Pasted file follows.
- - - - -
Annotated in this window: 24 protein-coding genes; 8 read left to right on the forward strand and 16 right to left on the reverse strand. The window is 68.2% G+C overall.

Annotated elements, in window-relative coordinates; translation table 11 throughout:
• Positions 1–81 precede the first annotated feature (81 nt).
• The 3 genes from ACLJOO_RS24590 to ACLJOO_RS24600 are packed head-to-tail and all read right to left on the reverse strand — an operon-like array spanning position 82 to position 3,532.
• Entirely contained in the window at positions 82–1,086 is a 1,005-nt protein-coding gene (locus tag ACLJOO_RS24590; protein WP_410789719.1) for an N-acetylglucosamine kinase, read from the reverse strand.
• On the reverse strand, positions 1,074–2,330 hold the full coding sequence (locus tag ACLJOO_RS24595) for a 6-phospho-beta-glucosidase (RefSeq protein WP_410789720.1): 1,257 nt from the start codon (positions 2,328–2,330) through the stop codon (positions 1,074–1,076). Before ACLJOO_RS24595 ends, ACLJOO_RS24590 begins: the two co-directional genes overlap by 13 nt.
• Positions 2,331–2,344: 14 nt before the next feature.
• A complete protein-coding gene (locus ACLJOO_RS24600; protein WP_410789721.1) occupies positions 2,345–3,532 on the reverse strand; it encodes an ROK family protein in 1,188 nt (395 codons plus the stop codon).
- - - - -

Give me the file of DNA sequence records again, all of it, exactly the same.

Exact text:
Annotated in this window: 24 protein-coding genes; 8 read left to right on the forward strand and 16 right to left on the reverse strand. The window is 68.2% G+C overall.

Annotated elements, in window-relative coordinates; translation table 11 throughout:
• Positions 1–81 precede the first annotated feature (81 nt).
• The 3 genes from ACLJOO_RS24590 to ACLJOO_RS24600 are packed head-to-tail and all read right to left on the reverse strand — an operon-like array spanning position 82 to position 3,532.
• Entirely contained in the window at positions 82–1,086 is a 1,005-nt protein-coding gene (locus tag ACLJOO_RS24590; protein WP_410789719.1) for an N-acetylglucosamine kinase, read from the reverse strand.
• On the reverse strand, positions 1,074–2,330 hold the full coding sequence (locus tag ACLJOO_RS24595) for a 6-phospho-beta-glucosidase (RefSeq protein WP_410789720.1): 1,257 nt from the start codon (positions 2,328–2,330) through the stop codon (positions 1,074–1,076). Before ACLJOO_RS24595 ends, ACLJOO_RS24590 begins: the two co-directional genes overlap by 13 nt.
• Positions 2,331–2,344: 14 nt before the next feature.
• A complete protein-coding gene (locus ACLJOO_RS24600; protein WP_410789721.1) occupies positions 2,345–3,532 on the reverse strand; it encodes an ROK family protein in 1,188 nt (395 codons plus the stop codon).